Google Enters Job Listings Fray

November 21, 2005
Search giant Google launched its new listings service last week, and within hours bloggers and recruitment professionals were already attempting to predict what it means for the Monsters and CareerBuilders of the world.

Google Base, as the new listings service is named, lets users post or upload virtually anything into a database, tag it with descriptions like a location, job title, company and so forth and make it accessible to the world all at no cost.

CareerBuilder was one of Google's launch partners, posting hundreds of jobs on the site and offering a testimonial to the new service that said, in part, "Feeding our jobs to Google Base further extends our distribution network, providing employers with added support in marketing their open positions."

The company later e-mailed its clients bragging about the additional exposure their ads would now have: "All jobs are posted to Google's site--giving exposure to 80 million more Americans."

Yet even as CareerBuilder was telling recruiters and hiring managers how good Google Base was for them, financial analysts were predicting that the service would alter the listings business forever.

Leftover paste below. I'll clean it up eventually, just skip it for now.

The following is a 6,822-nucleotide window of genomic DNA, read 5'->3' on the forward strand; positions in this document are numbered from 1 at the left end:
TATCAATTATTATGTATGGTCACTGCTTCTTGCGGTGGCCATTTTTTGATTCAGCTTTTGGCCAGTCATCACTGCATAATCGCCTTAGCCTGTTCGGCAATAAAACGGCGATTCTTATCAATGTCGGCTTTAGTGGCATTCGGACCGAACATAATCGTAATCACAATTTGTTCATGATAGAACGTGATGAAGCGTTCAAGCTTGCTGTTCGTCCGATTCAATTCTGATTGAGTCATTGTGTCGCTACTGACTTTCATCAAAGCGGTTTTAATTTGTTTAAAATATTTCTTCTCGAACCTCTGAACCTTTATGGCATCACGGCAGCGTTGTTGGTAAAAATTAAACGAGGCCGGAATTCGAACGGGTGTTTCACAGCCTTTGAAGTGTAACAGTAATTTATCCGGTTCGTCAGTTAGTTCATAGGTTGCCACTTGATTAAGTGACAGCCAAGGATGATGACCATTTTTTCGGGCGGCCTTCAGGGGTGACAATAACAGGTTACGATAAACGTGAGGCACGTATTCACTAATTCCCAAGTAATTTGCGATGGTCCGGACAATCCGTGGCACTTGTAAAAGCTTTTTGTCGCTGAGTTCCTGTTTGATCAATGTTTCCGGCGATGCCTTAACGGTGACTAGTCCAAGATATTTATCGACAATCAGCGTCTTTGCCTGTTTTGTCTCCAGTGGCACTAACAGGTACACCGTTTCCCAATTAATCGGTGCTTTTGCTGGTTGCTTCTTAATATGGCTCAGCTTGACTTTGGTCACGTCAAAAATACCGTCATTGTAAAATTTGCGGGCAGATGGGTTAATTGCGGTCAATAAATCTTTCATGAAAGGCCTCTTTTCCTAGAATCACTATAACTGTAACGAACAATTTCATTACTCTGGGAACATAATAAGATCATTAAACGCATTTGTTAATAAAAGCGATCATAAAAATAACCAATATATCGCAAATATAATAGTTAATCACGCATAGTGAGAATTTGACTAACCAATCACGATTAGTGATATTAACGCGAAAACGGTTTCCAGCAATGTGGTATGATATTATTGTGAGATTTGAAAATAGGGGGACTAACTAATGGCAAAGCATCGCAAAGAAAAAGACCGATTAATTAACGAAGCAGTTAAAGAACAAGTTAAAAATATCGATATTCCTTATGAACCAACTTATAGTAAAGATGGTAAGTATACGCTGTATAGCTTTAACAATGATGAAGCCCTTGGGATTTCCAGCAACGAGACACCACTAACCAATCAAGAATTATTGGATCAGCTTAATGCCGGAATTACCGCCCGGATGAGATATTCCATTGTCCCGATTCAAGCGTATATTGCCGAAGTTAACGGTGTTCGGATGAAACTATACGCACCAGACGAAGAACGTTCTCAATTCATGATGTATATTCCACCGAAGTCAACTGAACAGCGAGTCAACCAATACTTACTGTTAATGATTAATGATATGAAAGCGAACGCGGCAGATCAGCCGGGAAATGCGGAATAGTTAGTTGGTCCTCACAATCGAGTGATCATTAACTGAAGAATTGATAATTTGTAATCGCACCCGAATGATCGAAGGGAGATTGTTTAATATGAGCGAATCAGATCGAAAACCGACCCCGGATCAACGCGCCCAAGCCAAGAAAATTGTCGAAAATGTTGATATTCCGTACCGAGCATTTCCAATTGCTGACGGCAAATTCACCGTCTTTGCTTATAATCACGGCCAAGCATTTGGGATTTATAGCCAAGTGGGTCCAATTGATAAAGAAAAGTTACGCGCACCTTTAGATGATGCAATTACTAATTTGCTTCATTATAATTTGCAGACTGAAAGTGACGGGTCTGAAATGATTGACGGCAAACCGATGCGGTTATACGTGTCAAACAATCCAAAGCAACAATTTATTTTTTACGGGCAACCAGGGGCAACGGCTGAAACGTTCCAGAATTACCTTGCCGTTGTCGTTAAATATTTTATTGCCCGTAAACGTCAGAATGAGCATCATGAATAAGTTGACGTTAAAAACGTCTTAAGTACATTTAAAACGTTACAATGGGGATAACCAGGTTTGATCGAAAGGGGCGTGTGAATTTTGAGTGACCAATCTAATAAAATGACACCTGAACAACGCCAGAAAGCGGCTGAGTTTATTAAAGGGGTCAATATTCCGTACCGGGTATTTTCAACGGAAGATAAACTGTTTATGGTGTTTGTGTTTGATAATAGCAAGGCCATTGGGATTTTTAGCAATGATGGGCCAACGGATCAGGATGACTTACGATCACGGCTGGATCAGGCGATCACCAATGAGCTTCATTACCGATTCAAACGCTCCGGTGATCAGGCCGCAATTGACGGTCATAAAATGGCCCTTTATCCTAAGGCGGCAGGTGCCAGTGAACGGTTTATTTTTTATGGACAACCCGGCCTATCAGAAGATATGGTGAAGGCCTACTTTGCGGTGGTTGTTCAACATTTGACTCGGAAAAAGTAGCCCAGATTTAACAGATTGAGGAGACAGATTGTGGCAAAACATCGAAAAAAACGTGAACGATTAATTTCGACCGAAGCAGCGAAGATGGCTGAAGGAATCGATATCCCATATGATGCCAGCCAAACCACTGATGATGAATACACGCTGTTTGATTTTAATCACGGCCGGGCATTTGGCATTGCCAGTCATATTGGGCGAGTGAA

Peter Appert, an analyst at Goldman Sachs, wrote, "If Google eventually charges for listings, or if advertisers find they get adequate results posting directly on Google and can bypass paid listing services aggregated by Google, the economic implications will be dramatic."
At the same time, recruitment marketer Joel Cheesman was offering 15 reasons on his blog why posting job listings to Google is a good idea--including the fact that it's free.

In the short term, all this will probably not affect company recruitment at all. While there is no reason for a large employer not to post jobs to Google Base automatically, it's going to be some time before the site has enough reach to be an effective recruitment tool. Appert, for instance, estimates it will be 12 months before Base has an impact on any listings sector.

The longer-term impact could be to drive down--possibly all the way to zero--the cost of posting a job online.

Job search engines like and already are leveling the advantage that the paid job boards have enjoyed by aggregating their listings with those from corporate Web sites and hundreds of other sites and displaying them based solely on their relevance to what a job seeker wants.

But as more and more jobs get indexed, getting a company's job opening noticed becomes the challenge. The best recruiters will turn to search-engine marketing for visibility and targeting. Examples of that can be seen now. A search on Google's regular site for "Dayton Ohio jobs" includes an ad for taxi driver jobs at
One company,, is now offering to help recruiters write and post those so-called "contextual text ads." The program, TalentScope, costs $495 per ad.

As Cheesman notes in his blog: "I fully expect the strategy of optimizing job descriptions to gain in importance and for this to be very good for companies like mine."

--John Zappe